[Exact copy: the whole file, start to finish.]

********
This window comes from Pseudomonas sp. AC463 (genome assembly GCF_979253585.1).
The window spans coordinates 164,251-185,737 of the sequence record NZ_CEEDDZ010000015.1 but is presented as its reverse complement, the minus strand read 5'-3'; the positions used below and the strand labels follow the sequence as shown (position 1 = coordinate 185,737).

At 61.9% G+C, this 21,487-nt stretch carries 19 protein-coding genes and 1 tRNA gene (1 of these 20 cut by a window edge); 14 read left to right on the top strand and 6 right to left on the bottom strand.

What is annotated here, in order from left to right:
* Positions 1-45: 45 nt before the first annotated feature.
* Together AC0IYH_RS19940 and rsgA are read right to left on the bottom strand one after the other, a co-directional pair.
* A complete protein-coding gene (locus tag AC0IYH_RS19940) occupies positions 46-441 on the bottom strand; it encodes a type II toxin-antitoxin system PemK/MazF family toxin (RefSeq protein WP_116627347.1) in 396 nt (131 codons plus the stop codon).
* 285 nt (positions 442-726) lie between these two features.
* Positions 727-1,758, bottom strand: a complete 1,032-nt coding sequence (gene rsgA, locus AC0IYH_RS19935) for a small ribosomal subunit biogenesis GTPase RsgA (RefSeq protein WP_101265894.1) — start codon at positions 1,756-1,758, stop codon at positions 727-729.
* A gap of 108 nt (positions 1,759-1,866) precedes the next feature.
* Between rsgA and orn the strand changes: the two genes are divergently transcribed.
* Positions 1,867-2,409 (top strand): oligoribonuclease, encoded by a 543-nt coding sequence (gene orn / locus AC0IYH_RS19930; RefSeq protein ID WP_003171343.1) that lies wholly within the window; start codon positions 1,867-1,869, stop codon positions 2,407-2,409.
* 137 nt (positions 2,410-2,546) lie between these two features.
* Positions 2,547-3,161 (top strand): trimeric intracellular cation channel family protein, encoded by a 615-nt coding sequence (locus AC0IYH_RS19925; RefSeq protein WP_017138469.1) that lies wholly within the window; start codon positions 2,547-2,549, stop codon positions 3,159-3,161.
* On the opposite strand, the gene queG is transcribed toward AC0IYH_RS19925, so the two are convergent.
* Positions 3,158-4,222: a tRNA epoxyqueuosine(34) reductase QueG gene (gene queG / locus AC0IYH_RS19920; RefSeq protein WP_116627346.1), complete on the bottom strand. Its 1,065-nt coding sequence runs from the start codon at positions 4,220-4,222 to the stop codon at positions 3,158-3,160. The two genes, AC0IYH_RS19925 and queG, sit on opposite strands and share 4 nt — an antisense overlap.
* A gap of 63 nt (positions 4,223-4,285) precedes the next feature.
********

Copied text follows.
This window comes from Pseudomonas sp. AC463 (genome assembly GCF_979253585.1).
The window spans coordinates 164,251-185,737 of the sequence record NZ_CEEDDZ010000015.1 but is presented as its reverse complement, the minus strand read 5'-3'; the positions used below and the strand labels follow the sequence as shown (position 1 = coordinate 185,737).

At 61.9% G+C, this 21,487-nt stretch carries 19 protein-coding genes and 1 tRNA gene (1 of these 20 cut by a window edge); 14 read left to right on the top strand and 6 right to left on the bottom strand.

What is annotated here, in order from left to right:
* Positions 1-45: 45 nt before the first annotated feature.
* Together AC0IYH_RS19940 and rsgA are read right to left on the bottom strand one after the other, a co-directional pair.
* A complete protein-coding gene (locus tag AC0IYH_RS19940) occupies positions 46-441 on the bottom strand; it encodes a type II toxin-antitoxin system PemK/MazF family toxin (RefSeq protein WP_116627347.1) in 396 nt (131 codons plus the stop codon).
* 285 nt (positions 442-726) lie between these two features.
* Positions 727-1,758, bottom strand: a complete 1,032-nt coding sequence (gene rsgA, locus AC0IYH_RS19935) for a small ribosomal subunit biogenesis GTPase RsgA (RefSeq protein WP_101265894.1) — start codon at positions 1,756-1,758, stop codon at positions 727-729.
* A gap of 108 nt (positions 1,759-1,866) precedes the next feature.
* Between rsgA and orn the strand changes: the two genes are divergently transcribed.
* Positions 1,867-2,409 (top strand): oligoribonuclease, encoded by a 543-nt coding sequence (gene orn / locus AC0IYH_RS19930; RefSeq protein ID WP_003171343.1) that lies wholly within the window; start codon positions 1,867-1,869, stop codon positions 2,407-2,409.
* 137 nt (positions 2,410-2,546) lie between these two features.
* Positions 2,547-3,161 (top strand): trimeric intracellular cation channel family protein, encoded by a 615-nt coding sequence (locus AC0IYH_RS19925; RefSeq protein WP_017138469.1) that lies wholly within the window; start codon positions 2,547-2,549, stop codon positions 3,159-3,161.
* On the opposite strand, the gene queG is transcribed toward AC0IYH_RS19925, so the two are convergent.
* Positions 3,158-4,222: a tRNA epoxyqueuosine(34) reductase QueG gene (gene queG / locus AC0IYH_RS19920; RefSeq protein WP_116627346.1), complete on the bottom strand. Its 1,065-nt coding sequence runs from the start codon at positions 4,220-4,222 to the stop codon at positions 3,158-3,160. The two genes, AC0IYH_RS19925 and queG, sit on opposite strands and share 4 nt — an antisense overlap.
* A gap of 63 nt (positions 4,223-4,285) precedes the next feature.